Resource Letter:
For Judges and Attorneys Handling Child Protective Services Cases
November 19, 2020
Highlighting ICWA During Native American Heritage Month
Please read below for an ICWA overview, a link to national events related to Native American Heritage Month, and an announcement about the January 2021 ICWA Summit hosted by DFPS.

As Native American Heritage Month is celebrated this November, it is fitting to also celebrate and highlight a pivotal moment in child welfare law - the 1978 passage of the Indian Child Welfare Act (ICWA). The original law, along with the 2016 implementation of the binding Final Rule and Guideline updates, has been lauded as the “gold standard” of child welfare law. In passing the law, Congress recognized “there is no resource that is more vital to the continued existence and integrity of Indian tribes than their children.” 25 U.S.C. § 1902.

ICWA provides courts the opportunity to address the disproportionate number of Native American (NA) and Alaska Native (AN) families involved with the child welfare system by establishing the legal priority to connect and maintain cultural ties to one’s tribe.

Texas has three federally recognized tribes: the Alabama-Coushatta Tribe of Texas, the Kickapoo Traditional Tribe of Texas, and the Ysleta del Sur Pueblo. However, it is important to note that 67 percent of individuals who self-identify as NA or AN alone, and 78 percent of those who self-identify as NA or AN alone or in combination with some other race, live outside of reservations or AN villages (United States Census Bureau 2012). As a result, ICWA should be appropriately applied even if a court is not located near a tribe.

As courts continue to consistently implement ICWA, some key components of the law to remember are:
  • Defining an Indian Child: ICWA only applies to an Indian child who is an unmarried person under age 18; who is either a member of an Indian tribe or eligible for membership; and who is also the biological child of a member. 25 U.S.C. § 1903(4). Under the law, an Indian tribe is one of the more than 500 federally recognized tribes in the United States. 
  • Reason to Know: If a court has reason to know a child is an Indian child then ICWA applies unless and until it is shown otherwise that the child is not an Indian child as defined by law. Only a tribe can determine citizenship. 25 C.F.R. § 23.107(b-c).
  • At the Adversary, Status, and each Permanency Hearing, Texas courts are required to ask the parties whether the child or child's family has Native American heritage and identify any Native American tribe with which the child may be associated. Tex. Fam. Code §§ 262.201(f), 263.202(f-1), and 263.306 (a-1)(3).
  • Required Notice: Notice to a child’s tribe is required for “each child-custody proceeding.” Defined as any action except an emergency hearing that may result in a foster care placement, termination of parental rights, pre-adoptive placement, or adoptive placement, this means any Suit Affecting the Parent Child Relationship filed by DFPS requires notice. 25 U.S.C. § 1912(a); 25 C.F.R. § 23.2.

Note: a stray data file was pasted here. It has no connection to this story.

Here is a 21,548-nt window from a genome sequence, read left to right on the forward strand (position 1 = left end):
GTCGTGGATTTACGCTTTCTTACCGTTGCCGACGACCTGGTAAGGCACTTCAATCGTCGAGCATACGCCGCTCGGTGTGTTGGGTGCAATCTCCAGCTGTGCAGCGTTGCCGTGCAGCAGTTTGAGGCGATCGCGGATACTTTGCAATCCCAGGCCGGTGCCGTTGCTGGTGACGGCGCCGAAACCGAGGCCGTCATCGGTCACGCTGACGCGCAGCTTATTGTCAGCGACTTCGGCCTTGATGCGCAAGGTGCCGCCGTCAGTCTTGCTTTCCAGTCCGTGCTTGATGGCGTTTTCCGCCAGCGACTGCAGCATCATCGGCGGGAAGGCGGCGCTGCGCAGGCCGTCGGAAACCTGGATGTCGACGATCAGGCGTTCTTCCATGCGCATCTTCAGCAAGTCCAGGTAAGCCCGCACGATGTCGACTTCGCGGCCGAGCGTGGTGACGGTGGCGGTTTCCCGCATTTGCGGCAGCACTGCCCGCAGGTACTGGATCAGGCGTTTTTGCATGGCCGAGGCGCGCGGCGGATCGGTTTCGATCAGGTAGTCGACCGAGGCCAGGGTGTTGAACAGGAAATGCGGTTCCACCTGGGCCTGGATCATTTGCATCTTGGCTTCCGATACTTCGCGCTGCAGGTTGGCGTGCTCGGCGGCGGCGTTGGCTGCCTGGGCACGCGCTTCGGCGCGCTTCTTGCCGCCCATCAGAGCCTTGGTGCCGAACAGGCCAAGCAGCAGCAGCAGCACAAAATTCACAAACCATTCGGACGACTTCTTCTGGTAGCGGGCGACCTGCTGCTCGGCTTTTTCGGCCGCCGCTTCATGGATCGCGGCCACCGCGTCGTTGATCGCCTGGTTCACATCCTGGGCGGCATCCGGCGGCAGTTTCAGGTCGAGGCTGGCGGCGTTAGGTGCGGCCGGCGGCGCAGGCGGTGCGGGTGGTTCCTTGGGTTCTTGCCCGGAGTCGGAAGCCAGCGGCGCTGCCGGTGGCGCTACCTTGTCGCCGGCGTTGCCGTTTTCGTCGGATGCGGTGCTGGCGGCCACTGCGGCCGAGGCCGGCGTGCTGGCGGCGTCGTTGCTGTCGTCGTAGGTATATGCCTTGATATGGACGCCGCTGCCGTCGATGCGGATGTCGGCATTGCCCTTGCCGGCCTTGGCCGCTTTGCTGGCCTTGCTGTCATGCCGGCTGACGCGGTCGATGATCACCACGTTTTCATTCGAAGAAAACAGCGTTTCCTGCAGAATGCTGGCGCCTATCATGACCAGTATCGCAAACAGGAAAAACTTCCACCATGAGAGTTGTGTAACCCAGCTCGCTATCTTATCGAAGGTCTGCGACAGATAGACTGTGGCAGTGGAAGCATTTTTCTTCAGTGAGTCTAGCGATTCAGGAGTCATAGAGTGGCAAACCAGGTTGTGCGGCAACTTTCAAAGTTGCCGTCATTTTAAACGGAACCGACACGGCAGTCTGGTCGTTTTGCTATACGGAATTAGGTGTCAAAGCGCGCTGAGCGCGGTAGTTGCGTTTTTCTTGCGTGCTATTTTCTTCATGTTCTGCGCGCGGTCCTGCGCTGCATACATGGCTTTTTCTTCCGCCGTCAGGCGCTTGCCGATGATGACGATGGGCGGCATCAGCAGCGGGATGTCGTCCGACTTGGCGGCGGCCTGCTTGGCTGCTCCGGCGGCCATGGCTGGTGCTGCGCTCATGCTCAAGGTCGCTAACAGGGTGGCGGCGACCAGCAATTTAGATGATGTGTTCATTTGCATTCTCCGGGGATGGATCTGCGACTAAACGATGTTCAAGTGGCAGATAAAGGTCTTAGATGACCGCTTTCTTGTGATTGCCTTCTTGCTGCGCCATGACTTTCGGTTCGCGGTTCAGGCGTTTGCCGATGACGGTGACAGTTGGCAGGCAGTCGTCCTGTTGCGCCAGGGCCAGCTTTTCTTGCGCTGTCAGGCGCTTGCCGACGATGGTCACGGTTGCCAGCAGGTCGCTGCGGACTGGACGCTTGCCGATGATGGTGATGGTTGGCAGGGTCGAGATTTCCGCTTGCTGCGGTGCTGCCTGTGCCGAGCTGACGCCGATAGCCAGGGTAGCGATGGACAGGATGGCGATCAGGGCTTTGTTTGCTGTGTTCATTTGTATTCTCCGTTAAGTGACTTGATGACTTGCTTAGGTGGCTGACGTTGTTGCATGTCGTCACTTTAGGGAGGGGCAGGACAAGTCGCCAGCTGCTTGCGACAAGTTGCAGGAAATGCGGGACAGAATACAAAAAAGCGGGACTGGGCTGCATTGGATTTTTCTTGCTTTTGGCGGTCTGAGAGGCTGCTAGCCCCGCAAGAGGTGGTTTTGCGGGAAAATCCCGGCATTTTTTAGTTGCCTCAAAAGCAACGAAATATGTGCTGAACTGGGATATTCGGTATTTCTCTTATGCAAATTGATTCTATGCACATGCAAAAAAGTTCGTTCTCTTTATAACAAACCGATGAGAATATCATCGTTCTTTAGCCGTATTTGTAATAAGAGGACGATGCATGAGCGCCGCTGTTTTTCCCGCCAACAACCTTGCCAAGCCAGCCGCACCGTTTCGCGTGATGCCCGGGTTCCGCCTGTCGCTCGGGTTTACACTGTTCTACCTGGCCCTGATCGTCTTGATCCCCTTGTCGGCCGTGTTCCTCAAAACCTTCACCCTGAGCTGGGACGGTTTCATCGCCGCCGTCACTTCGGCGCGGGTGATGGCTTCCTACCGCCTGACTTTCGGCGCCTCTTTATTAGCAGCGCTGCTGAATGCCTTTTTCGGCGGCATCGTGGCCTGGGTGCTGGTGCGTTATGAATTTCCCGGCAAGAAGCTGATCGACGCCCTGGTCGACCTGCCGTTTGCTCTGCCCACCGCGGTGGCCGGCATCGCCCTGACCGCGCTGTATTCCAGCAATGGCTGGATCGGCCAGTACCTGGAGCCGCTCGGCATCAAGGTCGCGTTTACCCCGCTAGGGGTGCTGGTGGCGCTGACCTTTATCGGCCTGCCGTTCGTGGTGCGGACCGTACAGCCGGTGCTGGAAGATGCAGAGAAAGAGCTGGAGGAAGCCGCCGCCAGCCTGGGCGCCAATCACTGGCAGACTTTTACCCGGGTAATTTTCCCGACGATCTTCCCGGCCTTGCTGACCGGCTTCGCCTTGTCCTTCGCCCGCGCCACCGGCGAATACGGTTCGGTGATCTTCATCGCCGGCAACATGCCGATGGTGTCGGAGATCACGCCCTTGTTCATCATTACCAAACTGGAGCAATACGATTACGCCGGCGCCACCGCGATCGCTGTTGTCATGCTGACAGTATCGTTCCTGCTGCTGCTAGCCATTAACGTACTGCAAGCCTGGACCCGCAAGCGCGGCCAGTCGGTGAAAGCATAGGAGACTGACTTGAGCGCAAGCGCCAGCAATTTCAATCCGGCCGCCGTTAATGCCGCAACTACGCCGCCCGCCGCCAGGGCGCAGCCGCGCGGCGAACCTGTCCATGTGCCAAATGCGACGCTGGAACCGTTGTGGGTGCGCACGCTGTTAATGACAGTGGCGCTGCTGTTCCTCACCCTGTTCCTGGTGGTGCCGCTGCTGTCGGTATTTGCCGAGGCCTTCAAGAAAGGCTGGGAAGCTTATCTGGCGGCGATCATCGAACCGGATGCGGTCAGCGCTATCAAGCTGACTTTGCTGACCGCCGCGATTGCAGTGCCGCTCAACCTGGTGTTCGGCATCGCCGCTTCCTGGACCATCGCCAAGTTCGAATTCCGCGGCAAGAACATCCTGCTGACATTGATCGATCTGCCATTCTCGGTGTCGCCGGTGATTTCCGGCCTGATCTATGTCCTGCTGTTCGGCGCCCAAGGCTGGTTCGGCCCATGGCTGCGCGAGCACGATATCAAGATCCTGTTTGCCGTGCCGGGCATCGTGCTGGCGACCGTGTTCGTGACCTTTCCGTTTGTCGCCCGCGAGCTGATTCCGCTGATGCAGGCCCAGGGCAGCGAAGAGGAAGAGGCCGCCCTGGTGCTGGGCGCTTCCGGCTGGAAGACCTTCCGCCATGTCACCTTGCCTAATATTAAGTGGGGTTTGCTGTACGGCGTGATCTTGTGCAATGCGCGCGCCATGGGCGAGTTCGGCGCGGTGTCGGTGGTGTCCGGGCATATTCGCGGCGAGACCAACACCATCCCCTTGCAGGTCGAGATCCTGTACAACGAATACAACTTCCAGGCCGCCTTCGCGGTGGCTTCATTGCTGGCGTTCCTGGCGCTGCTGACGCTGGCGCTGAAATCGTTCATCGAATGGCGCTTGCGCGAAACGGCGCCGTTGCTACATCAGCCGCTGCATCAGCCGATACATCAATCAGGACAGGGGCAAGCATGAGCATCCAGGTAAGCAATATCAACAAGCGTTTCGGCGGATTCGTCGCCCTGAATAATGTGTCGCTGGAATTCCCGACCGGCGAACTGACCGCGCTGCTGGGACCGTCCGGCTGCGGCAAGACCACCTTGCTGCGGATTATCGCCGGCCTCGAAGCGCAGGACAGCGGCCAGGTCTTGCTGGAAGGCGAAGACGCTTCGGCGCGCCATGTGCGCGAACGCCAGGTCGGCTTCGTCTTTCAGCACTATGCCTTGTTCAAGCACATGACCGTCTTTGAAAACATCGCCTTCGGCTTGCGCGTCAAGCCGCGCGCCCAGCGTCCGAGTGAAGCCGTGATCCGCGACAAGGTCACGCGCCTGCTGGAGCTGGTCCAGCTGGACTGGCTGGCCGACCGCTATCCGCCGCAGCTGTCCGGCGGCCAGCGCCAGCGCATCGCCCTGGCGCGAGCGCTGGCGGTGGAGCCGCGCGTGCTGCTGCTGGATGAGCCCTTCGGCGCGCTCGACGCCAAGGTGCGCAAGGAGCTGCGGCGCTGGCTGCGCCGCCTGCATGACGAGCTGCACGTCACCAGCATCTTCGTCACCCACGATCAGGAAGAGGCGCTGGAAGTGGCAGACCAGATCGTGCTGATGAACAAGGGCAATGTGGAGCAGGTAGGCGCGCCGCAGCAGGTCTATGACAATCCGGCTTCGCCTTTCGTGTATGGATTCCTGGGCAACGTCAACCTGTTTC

• Active Efforts: There must be evidence of “active efforts” to alleviate the cause for removal, taking into account the prevailing social and cultural conditions and way of life of the Indian child’s tribe. 25 U.S.C. § 1912(d); 25 C.F.R. §23.120. “Active efforts” is generally construed to require more than the “reasonable efforts” otherwise required for children in foster care.

For more information on the application of ICWA, please refer to the Texas Child Protection Law Bench Book and Bench Cards. The National Council of Juvenile and Family Court Judges Indian Child Welfare Act Judicial Benchbook is another excellent resource.
Upcoming Events:
In honor of Native American Heritage Month, the American Bar Association (ABA) Section on Civil Rights and Social Justice and the Diversity and Inclusion Center are sponsoring two signature events in November for lawyers and the general public. Information on the events can be found on the ABA's website.

On Tuesday, November 24 at 10:00 a.m. PST, the National Council of Juvenile and Family Court Judges (NCJFCJ) will host an Open Space Call on Active Efforts: A Native American Heritage Month Discussion of the Spirit of ICWA. This will be an opportunity for all judicial officers and court stakeholders to discuss the following topics:
  • Understanding the history of ICWA and Active Efforts
  • The importance of ongoing collaboration with tribal communities
  • The importance of understanding tribal families
  • Ways to implement Active Efforts
SAVE THE DATE: Texas ICWA Summit January 22, 2021
Hosted by the Department of Family and Protective Services and in partnership with the Alabama-Coushatta Tribe of Texas, Kickapoo Traditional Tribe of Texas, and Ysleta del Sur Pueblo, the Children’s Commission is pleased to announce that a Texas ICWA Summit will be held on Friday, January 22, 2021. The one-day summit will provide the legal community, caseworkers, and other child protection stakeholders with an in-depth training on the history of ICWA and the critical components of the law. Registration information will be sent out closer to the event date.
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For a complete list of Resource Letters, please visit the Children's Commission web page. Information provided by the Children’s Commission should not be read as a commentary by the Supreme Court of Texas or any other court. The Children’s Commission website is not equipped to facilitate dialogue or conversation about matters related to the information in this communique. For more information about the Children’s Commission, please visit our website.